One experience shared among most pet parents is the experience of medicating your pet. Whether your pet has needed medicine to deal with an injury or illness, or simply to keep them safe and healthy (as in the case of flea and tick or heartworm preventives), the act of medicating your pet can be nothing short of challenging.
A sad and scary reality is that only 10% of cat parents and 30% of dog parents give their pets medications properly. This includes not giving the proper dosage, not continuing the medication long enough, giving expired medication or simply not giving the medication at all.
When your pet is prescribed a medication, it is because your veterinarian thinks your pet will benefit by receiving the medicine. It may be to cure an infection, prevent pain or any number of other reasons. By not giving your pet her medication properly, you may be delaying healing or causing discomfort in your beloved friend.
What to do if your pet is prescribed medication
Before you leave your veterinarian’s office, take time to review your pet’s medications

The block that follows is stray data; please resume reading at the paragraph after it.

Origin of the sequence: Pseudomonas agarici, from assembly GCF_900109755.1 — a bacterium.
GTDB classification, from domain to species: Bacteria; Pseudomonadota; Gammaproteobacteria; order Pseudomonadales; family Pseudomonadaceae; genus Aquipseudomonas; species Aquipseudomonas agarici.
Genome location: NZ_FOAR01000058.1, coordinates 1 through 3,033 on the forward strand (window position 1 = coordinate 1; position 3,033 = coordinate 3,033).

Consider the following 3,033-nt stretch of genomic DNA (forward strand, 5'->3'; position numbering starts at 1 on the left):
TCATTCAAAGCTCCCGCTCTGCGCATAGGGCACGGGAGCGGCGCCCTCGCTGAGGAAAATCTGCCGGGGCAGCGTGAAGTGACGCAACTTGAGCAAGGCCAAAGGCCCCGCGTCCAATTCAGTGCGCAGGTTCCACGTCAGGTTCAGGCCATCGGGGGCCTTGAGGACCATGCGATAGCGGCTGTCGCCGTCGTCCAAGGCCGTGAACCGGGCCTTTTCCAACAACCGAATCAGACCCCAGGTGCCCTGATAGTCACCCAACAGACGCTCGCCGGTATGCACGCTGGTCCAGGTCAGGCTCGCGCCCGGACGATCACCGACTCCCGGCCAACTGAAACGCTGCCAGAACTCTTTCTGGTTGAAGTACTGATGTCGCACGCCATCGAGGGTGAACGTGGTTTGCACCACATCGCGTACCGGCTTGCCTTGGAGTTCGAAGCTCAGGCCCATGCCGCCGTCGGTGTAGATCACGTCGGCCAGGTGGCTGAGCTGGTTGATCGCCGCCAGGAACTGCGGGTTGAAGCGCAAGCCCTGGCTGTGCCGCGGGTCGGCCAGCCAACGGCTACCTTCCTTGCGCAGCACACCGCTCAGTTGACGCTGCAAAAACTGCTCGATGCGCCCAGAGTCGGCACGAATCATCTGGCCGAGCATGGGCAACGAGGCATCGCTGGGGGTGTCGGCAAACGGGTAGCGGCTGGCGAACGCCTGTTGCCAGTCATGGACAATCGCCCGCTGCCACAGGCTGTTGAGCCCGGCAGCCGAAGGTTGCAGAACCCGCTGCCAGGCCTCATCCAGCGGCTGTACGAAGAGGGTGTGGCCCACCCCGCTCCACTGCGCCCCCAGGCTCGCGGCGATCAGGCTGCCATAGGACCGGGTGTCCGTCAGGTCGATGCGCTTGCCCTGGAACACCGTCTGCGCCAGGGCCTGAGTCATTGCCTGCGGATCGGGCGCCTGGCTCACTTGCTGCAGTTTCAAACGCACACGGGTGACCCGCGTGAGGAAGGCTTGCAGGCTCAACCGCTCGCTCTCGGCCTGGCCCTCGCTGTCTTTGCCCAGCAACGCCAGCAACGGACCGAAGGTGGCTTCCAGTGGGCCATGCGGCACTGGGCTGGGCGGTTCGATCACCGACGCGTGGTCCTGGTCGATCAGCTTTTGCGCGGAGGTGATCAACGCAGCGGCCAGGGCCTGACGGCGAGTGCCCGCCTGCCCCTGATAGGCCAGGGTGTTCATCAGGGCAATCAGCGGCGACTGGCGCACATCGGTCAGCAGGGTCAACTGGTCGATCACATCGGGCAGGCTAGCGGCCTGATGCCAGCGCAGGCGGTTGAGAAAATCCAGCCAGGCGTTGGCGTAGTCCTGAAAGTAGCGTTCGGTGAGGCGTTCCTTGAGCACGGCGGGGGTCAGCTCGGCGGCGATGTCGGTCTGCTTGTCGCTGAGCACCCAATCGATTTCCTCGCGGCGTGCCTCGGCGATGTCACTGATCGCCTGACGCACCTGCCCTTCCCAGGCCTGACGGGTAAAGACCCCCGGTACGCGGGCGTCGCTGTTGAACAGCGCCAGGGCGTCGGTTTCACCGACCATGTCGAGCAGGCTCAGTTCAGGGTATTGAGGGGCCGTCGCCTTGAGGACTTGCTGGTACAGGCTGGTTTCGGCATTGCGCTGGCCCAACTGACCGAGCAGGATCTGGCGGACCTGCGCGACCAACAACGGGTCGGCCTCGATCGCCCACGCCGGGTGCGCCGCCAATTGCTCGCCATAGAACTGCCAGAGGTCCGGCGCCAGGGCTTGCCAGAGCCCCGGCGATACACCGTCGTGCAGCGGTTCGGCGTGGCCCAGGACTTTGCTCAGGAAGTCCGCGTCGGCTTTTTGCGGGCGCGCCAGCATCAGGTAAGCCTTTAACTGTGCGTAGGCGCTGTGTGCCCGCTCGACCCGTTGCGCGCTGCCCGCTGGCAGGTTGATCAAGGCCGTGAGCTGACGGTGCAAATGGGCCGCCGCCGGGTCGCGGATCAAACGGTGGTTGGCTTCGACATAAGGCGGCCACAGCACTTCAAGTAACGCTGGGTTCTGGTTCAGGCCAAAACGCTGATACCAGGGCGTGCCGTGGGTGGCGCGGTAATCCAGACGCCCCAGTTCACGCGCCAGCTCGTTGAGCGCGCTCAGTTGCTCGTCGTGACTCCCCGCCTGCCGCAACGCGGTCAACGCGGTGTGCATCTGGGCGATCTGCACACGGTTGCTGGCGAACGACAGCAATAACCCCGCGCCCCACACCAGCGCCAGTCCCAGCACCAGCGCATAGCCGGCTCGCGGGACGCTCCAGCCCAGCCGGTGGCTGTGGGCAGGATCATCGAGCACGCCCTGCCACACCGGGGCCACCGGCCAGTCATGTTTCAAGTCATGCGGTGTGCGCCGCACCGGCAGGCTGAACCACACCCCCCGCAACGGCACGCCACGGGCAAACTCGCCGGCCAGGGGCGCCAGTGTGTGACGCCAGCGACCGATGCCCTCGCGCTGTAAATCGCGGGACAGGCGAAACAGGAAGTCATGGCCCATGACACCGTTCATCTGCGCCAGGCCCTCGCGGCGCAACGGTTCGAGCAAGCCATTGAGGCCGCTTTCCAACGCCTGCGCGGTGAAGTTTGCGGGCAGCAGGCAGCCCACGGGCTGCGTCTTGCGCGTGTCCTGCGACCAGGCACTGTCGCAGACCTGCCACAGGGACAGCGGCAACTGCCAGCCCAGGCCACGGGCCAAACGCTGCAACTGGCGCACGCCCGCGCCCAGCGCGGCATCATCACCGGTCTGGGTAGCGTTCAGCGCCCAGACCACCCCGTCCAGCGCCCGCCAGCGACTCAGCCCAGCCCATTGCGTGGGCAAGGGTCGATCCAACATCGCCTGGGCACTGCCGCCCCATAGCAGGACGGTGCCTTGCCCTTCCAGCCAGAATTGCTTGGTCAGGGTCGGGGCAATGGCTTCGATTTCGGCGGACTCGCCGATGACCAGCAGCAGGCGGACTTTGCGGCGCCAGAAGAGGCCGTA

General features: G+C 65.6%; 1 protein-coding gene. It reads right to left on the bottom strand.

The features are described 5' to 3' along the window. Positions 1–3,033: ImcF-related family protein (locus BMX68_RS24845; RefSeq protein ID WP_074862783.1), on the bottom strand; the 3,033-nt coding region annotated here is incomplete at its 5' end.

Read the label with your veterinarian or her assistant.
Double check the dose. Is it 1/2 a pill or a whole pill? Maybe it’s more than one pill. Check with your vet.
Double check the frequency. Some medications are given twice a day, while others are given more or less frequently. If your schedule does not allow you to give the medications when recommended, ask your vet if another drug with a different schedule will work. If you work eight hour days, you cannot be expected to give a medication six times a day, unless you are lucky and are allowed to bring your pet to work (although that may not be ideal if your pet is suffering from illness or injury).
Formulate a plan for HOW to give the medications before you leave the office. This is particularly important when dealing with cats. Remember that statistic from above? The one about how only 10% of cats are medicated properly? There’s a reason for that. They are HARD to medicate. Ask your vet for advice.
If you know your pet is difficult to medicate, address this with your vet. It may be possible to formulate the medication into a liquid or treat form which will make everyone’s life easier.
Do your best to give your pet her medications on time. Continue giving them until directed to stop, even if your pet is feeling better. It may help to add a note to your calendar each day that you can check off so you don’t forget. Finally, if you notice adverse effects, like vomiting or diarrhea, call your veterinarian.
Life is busy, and I know giving your pet medication can slip through the cracks sometimes. If you accidentally skip a dose, call your veterinarian to find out how best to get back on track. Your pet deserves the best, and I know you can give it!
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